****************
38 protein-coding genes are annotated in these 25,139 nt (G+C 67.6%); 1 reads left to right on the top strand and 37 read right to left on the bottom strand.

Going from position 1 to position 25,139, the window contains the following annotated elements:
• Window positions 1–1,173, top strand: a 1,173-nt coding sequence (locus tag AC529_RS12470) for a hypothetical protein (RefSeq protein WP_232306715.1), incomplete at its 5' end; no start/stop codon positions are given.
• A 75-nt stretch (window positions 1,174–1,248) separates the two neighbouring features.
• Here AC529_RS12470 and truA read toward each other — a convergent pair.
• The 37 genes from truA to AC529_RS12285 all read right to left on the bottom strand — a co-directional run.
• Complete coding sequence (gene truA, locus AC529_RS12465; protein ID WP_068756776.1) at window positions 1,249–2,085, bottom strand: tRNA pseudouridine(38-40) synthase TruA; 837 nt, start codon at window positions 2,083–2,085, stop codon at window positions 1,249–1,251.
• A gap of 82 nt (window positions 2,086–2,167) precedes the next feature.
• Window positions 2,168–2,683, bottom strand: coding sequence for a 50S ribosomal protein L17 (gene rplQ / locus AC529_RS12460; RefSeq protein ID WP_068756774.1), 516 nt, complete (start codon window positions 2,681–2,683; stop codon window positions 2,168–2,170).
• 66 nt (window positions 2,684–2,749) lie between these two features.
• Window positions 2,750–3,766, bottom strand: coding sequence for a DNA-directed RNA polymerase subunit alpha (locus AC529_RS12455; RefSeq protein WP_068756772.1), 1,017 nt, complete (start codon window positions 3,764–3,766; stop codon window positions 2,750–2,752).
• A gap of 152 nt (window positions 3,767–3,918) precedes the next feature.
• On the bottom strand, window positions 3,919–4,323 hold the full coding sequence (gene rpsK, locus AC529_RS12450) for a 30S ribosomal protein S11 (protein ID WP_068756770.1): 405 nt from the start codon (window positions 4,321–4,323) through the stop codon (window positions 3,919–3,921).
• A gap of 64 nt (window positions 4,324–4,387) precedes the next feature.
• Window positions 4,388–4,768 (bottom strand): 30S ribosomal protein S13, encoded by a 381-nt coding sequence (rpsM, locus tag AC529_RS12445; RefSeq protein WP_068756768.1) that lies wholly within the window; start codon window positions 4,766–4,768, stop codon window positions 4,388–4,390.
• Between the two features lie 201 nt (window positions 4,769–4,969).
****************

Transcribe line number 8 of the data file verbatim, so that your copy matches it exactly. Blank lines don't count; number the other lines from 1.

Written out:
• A gap of 82 nt (window positions 2,086–2,167) precedes the next feature.